With a knack for making do, we can make ends meet and reduce our environmental footprint.
I REMEMBER HOW IT FELT, staring at the groceries on the Safeway shelves 26 years ago, and wondering how I was going to feed my family. It was mid-winter, we had just moved here from Nova Scotia with three young children, and it was quickly becoming clear that the ratio of salary to cost-of-living was notably less favourable at this end of the country. I knew housing was going to cost us much more, but food, clothing, gas and everything else too? Was I still in Canada? I took a deep breath and turned thoughts to my parents.
In monetary terms, they were categorically poor when they arrived in Canada and settled on a near-defunct farm in New Brunswick in 1952. But, having survived the destitution and ravages of German- occupied Holland during WWII, they knew a thing or two about survival, resilience, and making ends meet. As a result, we Canadian-born kids in our mended clothes and with bellies full of farm-grown food were mostly unaware that we grew up in a working-poor family. I’m sure I voiced plenty of complaints growing up, but I never once worried about food or security. By the time I left home our farm was thriving and our family enjoyed a comfortable life.
Now standing at Safeway with my mouth slightly agog, I resolved that if my parents (and their parents) could wrestle down such daunting austerity, then surely I could triumph over my own lesser challenge. I’d had good teachers: I knew how to mend, was a half-decent cook, could plant and tend a garden and had a knack for making do.
In the years that followed, we employed many small and homely ways to stretch our after-tax dollars. Much of our retooling centred around food, with strategic practices such as judicious shopping, home-style cooking and zero food waste adding up to big savings as well as healthier eating. We shunned products like plastic wrap and paper towels in favour of free stuff readily available at home: Repurposed cereal bags are much more versatile and rags do a better clean-up job.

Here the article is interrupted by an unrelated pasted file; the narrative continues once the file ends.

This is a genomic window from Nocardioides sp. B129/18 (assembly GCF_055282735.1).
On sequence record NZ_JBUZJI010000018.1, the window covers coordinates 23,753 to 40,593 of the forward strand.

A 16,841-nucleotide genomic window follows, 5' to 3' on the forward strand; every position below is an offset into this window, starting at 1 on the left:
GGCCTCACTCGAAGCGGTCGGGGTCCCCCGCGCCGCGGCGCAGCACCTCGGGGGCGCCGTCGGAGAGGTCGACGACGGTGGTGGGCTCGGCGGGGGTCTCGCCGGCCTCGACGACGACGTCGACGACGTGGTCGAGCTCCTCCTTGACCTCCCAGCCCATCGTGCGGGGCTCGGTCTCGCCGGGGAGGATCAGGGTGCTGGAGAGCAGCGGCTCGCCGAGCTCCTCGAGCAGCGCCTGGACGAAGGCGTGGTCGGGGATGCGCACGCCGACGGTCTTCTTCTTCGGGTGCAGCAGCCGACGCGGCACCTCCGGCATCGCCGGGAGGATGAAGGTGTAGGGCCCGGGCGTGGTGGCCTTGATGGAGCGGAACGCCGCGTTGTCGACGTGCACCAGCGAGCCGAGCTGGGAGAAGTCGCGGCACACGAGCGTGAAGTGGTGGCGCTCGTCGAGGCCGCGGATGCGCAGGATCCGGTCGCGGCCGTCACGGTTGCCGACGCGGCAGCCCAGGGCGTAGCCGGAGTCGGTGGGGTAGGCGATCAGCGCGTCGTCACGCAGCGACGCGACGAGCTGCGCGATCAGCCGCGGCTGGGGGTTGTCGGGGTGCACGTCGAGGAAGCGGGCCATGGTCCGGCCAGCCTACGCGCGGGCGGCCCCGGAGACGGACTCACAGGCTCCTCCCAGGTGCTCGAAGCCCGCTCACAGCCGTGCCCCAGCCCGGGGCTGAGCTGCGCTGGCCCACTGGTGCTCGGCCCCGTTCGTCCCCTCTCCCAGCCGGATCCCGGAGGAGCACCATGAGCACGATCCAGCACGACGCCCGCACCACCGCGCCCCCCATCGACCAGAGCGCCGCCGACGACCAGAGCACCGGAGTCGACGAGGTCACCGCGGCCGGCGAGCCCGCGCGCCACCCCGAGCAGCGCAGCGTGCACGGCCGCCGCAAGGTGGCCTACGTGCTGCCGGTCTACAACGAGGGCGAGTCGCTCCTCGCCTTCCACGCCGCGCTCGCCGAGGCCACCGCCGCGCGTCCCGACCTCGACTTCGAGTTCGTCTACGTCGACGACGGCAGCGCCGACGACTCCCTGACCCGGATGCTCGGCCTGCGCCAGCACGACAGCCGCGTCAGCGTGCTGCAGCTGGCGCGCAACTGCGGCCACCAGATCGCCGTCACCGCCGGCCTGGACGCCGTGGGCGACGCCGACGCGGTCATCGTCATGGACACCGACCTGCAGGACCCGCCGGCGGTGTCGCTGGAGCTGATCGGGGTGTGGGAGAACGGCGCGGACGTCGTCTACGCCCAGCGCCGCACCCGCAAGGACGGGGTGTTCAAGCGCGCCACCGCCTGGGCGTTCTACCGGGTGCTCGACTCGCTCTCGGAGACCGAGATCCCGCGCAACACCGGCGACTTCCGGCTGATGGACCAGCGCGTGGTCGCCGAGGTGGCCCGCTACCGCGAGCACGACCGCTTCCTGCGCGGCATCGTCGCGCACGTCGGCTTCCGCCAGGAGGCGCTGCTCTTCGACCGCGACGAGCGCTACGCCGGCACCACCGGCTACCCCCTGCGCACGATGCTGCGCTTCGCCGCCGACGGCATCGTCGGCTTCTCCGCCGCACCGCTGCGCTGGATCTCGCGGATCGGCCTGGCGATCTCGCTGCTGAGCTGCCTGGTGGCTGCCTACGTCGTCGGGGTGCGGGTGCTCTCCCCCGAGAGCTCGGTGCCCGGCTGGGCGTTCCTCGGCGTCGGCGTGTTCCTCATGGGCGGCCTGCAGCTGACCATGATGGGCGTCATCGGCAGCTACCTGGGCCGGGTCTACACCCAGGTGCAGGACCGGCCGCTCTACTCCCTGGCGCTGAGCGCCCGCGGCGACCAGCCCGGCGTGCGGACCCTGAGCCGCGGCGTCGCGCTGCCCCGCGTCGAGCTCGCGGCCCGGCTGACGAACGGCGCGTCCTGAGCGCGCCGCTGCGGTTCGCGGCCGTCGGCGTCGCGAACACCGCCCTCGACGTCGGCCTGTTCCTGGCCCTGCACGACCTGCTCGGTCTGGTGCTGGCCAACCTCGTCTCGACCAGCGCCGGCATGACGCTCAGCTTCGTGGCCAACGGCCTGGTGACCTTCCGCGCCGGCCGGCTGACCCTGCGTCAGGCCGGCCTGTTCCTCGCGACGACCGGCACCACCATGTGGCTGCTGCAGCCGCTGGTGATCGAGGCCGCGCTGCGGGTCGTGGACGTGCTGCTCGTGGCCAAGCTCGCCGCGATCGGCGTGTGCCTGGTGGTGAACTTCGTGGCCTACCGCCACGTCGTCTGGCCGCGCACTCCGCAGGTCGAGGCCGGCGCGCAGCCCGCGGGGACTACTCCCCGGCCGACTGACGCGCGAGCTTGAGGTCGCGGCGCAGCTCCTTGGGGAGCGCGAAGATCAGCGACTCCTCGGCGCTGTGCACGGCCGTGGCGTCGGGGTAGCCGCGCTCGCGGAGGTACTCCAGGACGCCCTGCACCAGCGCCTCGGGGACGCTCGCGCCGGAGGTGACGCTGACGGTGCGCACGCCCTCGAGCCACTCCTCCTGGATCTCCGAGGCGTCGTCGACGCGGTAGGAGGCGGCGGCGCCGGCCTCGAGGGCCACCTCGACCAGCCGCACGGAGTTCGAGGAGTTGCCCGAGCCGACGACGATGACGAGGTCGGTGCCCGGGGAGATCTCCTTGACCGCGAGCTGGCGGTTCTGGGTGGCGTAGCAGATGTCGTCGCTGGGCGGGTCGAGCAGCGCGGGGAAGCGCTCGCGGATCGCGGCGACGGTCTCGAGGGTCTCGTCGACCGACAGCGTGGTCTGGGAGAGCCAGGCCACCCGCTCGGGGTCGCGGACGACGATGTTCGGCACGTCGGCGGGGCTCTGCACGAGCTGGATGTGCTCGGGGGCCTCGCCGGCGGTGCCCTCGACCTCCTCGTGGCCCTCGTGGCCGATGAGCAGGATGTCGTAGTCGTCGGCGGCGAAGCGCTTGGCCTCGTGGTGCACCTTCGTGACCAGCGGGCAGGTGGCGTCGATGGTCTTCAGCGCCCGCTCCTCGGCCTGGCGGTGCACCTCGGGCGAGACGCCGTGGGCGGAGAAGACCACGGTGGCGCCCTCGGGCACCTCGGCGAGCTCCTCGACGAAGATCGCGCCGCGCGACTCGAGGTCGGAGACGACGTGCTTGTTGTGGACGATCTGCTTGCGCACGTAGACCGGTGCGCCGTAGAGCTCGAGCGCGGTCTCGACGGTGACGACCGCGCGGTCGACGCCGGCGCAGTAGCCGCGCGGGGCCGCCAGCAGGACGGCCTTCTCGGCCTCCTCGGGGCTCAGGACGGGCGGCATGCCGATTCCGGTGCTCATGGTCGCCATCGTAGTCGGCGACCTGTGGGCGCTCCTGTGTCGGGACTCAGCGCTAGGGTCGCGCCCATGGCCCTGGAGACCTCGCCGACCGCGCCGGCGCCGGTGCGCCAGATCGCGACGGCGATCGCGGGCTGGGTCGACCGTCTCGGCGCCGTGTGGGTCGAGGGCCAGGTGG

We ate out only on special occasions, which made those occasions all the more special.
We vacationed at island campgrounds, hosted birthday parties at home or on the beach, grew our own food, froze the surplus, baked bread, and made soups and spaghetti sauce out of leftovers. We purchased or gratefully accepted used clothing and other hand-me-downs and mended as necessary. We took care of our stuff and passed on what was no longer needed. We consolidated our errands and car trips. When my mother came to visit, she made bedroom curtains and cushions for the kitchen chairs.
The kids soaked all this up by osmosis—if not always willingly—and today they’re incorporating many such strategies into their own lifestyle. Cost-cutting is definitely a motivator, but so is the desire for a less cluttered life and reduced environmental impact. And thanks to a relatively recent cultural shift, buying used, repairing, sharing and bartering are now considered cool instead of cheap, and corresponding social media platforms are abuzz with activity.
That’s a good thing, given that an increasing number of people are struggling to make ends meet. For many, the salary to cost-of-living ratio is now distressingly dismal, and staggering social issues such as housing, childhood poverty and environmental degradation have steadily become coiled into a massive and tangled Gordian knot that our leaders can neither cut nor undo.
I’m not suggesting that the modest ways from the olden days can fix these conglomerated woes, but they can provide some cushioning against outside chaos. They’re also greener, which is crucial in any blueprint for lasting change. And they could be a brave first step towards calming the economy, a notion that the corporate world wants us to continue believing isn’t possible. Yes, we need good jobs or a good guaranteed income, but we also need a genuine work/life balance instead of its cunning long-time imposter, the work/buy imbalance that has served commerce so very well. Beyond a certain point, it’s not more money for stuff that we need as much as more time to live a little better.
There’s wisdom in embracing the tried and tested. Our elders and ancestors would smile their approval.
Trudy Duivenvoorden Mitic would like to wish everyone a happy new year.
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